Figure 1: Instana’s Pipeline Feedback in the Dashboard View
Another useful feature of the Pipeline Feedback is the Release Health Indicator, which offers easy insight into whether a release has positive or negative effects on the system's health. To quantify system health, Instana automatically correlates multiple related events into Incidents. The Release Health Indicator bar, positioned in the Incidents view, provides immediate measure of system health before and after a release.
Figure 2: Instana’s Pipeline Feedback with Release Markers in the Incidents View (Preview)
Monitoring Jenkins to Keep Your Pipelines Flowing
There is a monitoring plugin for Jenkins that provides a lot of data about what’s going on within Jenkins and about the tasks being performed by Jenkins. This Jenkins monitoring plugin relies on JavaMelody which is a basic metric charting tool. There is a demo of JavaMelody available for those who want to see what it’s like. While it does contain a lot of data, the understanding of what is happening in the environment is left for the user to figure out. Simply put, monitoring Jenkins with a native tool like the Jenkins monitoring plugin is okay but not sufficient for ensuring your pipelines keep flowing.
Using Instana, you can achieve a fully integrated view of Jenkins, the application services it builds, the underlying infrastructure, and the state of the deployment tool (such as Kubernetes).
Figure 3 – Comprehensive Jenkins monitoring summary of Jobs and Builds
In the screenshot above (figure 3) you can see an overview of the Jobs and Builds executed by Jenkins over the selected time period (last 12 hours). The “Last Build Duration” chart is used to see if there are any anomalies or spikes in the time it takes to complete a build. Any changes in build duration over time are easily visible here.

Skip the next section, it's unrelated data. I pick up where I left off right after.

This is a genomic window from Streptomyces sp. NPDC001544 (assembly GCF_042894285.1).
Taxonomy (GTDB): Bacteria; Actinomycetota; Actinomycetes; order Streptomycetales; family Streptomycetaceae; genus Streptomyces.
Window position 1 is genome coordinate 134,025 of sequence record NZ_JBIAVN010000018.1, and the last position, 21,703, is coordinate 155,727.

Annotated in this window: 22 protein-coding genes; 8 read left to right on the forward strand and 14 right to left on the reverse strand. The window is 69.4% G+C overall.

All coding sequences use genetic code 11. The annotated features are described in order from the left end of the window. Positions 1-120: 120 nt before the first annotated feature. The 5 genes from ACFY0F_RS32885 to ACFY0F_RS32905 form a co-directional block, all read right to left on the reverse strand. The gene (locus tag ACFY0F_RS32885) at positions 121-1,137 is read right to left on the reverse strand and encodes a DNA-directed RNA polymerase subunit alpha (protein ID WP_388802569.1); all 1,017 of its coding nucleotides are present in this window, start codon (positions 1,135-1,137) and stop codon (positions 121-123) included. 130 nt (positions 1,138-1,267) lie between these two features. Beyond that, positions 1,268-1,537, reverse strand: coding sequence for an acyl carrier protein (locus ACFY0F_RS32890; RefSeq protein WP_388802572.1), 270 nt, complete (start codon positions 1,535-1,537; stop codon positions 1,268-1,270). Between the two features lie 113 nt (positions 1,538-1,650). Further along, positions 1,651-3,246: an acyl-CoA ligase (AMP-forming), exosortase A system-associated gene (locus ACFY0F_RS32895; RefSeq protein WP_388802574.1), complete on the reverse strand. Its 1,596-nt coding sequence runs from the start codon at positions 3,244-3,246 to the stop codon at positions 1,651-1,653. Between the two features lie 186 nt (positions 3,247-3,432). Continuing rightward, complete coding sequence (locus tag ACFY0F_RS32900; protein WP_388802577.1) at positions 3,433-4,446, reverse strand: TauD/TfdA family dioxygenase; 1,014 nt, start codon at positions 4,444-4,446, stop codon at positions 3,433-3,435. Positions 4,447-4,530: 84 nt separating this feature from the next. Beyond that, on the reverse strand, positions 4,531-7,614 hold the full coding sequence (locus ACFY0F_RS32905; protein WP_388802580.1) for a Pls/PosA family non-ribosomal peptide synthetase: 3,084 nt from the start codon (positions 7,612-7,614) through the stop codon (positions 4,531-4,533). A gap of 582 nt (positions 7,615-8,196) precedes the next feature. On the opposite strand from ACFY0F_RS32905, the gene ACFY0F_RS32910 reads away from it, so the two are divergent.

Figure 4 – Expanded view of Jenkins monitoring summary showing Job details
When you expand the Jobs section (figure 4) you can see more detail about each job such as type of job, number of last build, status of last build (failed, success), health status of recent builds (success percentage), duration of last build, estimated duration for last build and start time of last build. Obviously, this is where you can check to see if any build jobs are failing and investigate why that might be happening.
Figure 5 – Thread, Heap, Memory, and more details about the JVM that Jenkins is running in.
Notice the breadcrumb trail at the top of the screenshot (figure 5). It shows the dependencies between the Jenkins service, the JVM it runs in, the Java process, and the running host. You can select any of the components in the breadcrumb trail to see more details about that component. In this case, you see details relevant to the JVM. If there were any thread, heap, or memory pool issues they would show up here. It’s important to monitor the stack that Jenkins runs on so that you will know if there are any resource contention issues slowing down Jenkins and delaying your builds and deployments.
Jenkins is one of the most popular automation servers for CI/CD today. Instana is able to automatically detect issues and identify the root cause of problems in your Jenkins build pipeline because it understands the relationships between Jenkins and the full stack supporting the Jenkins service. Use these complementary tools to help you build and deploy software faster than ever with fewer defects.